‘Happy wife, happy soldier’: How the relationship between military spouses and the military institution influences spouse well-being

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Abstract

The family and the military are both “greedy institutions” (Segal, 1986) and their competing demands can lead to conflict between work and family life for personnel. The demands of the military can also extend to military families via experiences of relocation, separations and reunions, and deployment, resulting in poorer mental health and well-being among military spouses. An additional, but under-researched, stressor for spouses is the relationship they have with the military as an institution. Military policies and procedures rely on personnel to be the conduit between the military and families, preventing spouses from feeling that they are fully participating in the military community. The community established by the military on-base can result in spouses being subject to gendered expectations to provide a range of gendered, informal support services and roles for other families. While most of the research in this area has been conducted in the US, this study explores experiences of the relationship between UK military spouses and the military institution and the perceived influences on spouse well-being.

The findings indicate that tensions between the boundaries of the military and the family, and the participation of Service personnel in both institutions, can influence the well-being of UK military spouses. Challenges to identity arising from institutional practices that bonded spouses with Service personnel in everyday military life and expectations to “assume rank” by performing informal, unpaid roles indicates that the two-person single career is still evident within the UK military community. Participants described a perceived lack of agency because of the control the military wields over daily life and the resentment this could cause, not only toward the institution but toward Service personnel. Yet despite these negative influences, the military institution was seen to provide a sense of connectedness for spouses through a community established by military housing, with isolation and disconnection described by those housed at a physical distance from the community. Proposed changes to military housing in the UK may mean that spouses no longer receive one of the most positive influences on well-being, with potential impacts on how military families come to view the benefits and losses of military life.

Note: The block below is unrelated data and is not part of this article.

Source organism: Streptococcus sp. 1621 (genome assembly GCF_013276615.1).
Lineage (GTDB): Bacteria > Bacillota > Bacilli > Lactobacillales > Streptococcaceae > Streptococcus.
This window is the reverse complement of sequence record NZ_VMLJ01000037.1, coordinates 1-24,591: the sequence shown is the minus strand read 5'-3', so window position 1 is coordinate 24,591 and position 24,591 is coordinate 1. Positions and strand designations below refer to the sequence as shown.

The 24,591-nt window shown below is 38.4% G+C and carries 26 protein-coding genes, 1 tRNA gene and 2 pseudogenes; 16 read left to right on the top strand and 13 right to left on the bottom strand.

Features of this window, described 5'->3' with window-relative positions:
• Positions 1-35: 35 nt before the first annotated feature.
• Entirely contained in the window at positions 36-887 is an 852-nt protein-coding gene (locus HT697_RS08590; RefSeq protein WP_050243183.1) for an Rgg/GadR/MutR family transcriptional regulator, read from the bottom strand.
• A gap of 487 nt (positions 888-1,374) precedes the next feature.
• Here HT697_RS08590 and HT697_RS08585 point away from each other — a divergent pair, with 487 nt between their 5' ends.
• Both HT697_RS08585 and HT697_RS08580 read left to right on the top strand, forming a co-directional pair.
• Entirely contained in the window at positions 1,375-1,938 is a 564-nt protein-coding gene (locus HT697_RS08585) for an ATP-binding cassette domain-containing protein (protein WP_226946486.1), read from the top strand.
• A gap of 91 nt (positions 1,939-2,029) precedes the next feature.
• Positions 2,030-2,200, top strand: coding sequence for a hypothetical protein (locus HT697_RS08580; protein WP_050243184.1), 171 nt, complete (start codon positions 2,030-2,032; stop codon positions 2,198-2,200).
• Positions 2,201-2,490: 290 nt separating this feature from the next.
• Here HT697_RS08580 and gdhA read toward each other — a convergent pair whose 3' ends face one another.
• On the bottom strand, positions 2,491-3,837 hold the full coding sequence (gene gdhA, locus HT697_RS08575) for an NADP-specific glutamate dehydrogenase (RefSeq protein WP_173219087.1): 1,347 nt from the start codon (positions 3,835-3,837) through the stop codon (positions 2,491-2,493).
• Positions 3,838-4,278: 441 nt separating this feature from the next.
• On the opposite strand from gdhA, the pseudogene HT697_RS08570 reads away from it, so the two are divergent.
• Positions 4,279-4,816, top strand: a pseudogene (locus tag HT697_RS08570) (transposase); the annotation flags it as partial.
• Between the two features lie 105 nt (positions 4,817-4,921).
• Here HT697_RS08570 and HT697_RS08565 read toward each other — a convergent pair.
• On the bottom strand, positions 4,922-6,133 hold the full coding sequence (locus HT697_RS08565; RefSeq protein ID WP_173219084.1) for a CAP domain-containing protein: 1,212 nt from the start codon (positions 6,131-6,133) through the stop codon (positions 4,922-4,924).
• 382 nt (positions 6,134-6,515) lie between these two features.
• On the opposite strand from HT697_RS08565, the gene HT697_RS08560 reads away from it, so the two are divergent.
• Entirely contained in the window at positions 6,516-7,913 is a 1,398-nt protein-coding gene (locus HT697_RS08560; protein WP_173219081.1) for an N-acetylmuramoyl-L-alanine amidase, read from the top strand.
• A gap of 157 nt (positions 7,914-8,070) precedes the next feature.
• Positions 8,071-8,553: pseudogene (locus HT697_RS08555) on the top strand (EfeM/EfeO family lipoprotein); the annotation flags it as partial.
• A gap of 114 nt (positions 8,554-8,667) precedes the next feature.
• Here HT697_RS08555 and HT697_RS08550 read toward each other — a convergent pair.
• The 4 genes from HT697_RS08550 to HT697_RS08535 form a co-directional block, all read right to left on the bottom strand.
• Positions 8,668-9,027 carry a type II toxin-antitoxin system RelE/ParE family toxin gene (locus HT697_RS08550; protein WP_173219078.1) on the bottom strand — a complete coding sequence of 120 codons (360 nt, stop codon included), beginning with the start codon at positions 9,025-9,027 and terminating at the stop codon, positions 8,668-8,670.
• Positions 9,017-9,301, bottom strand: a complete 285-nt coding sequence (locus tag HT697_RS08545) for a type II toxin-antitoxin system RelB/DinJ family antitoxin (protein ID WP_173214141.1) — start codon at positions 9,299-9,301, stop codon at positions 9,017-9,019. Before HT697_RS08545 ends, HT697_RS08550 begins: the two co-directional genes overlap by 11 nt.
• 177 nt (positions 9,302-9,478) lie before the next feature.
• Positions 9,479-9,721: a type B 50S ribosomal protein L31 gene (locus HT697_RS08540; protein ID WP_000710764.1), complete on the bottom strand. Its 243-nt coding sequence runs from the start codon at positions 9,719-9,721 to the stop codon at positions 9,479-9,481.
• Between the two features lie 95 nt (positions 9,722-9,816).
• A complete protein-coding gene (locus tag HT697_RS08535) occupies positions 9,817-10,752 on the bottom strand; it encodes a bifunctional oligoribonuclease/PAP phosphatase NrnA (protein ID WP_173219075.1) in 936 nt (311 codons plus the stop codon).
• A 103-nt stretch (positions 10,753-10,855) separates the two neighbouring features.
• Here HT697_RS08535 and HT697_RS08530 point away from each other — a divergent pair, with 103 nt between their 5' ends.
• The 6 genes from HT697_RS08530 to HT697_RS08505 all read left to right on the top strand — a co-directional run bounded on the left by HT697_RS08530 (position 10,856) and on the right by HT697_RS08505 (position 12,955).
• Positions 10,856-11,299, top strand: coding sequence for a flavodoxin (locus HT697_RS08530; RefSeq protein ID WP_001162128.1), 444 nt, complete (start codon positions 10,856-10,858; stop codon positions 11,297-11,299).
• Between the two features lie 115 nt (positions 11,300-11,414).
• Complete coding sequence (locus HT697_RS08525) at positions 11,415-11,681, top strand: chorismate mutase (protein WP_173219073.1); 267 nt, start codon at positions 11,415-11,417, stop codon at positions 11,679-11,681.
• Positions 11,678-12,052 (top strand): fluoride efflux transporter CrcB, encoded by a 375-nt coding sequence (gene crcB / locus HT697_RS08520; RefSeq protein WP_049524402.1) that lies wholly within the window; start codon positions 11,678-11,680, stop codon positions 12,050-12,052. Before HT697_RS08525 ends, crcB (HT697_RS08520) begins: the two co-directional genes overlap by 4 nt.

Original languageEnglish
Title of host publicationThe Politics of Military Families. Tensions between State, Work Organizations, and the rise of the Negotiation Household
PublisherRoutledge
ISBN (Electronic)9780429026492
Publication statusPublished - Jul 2019

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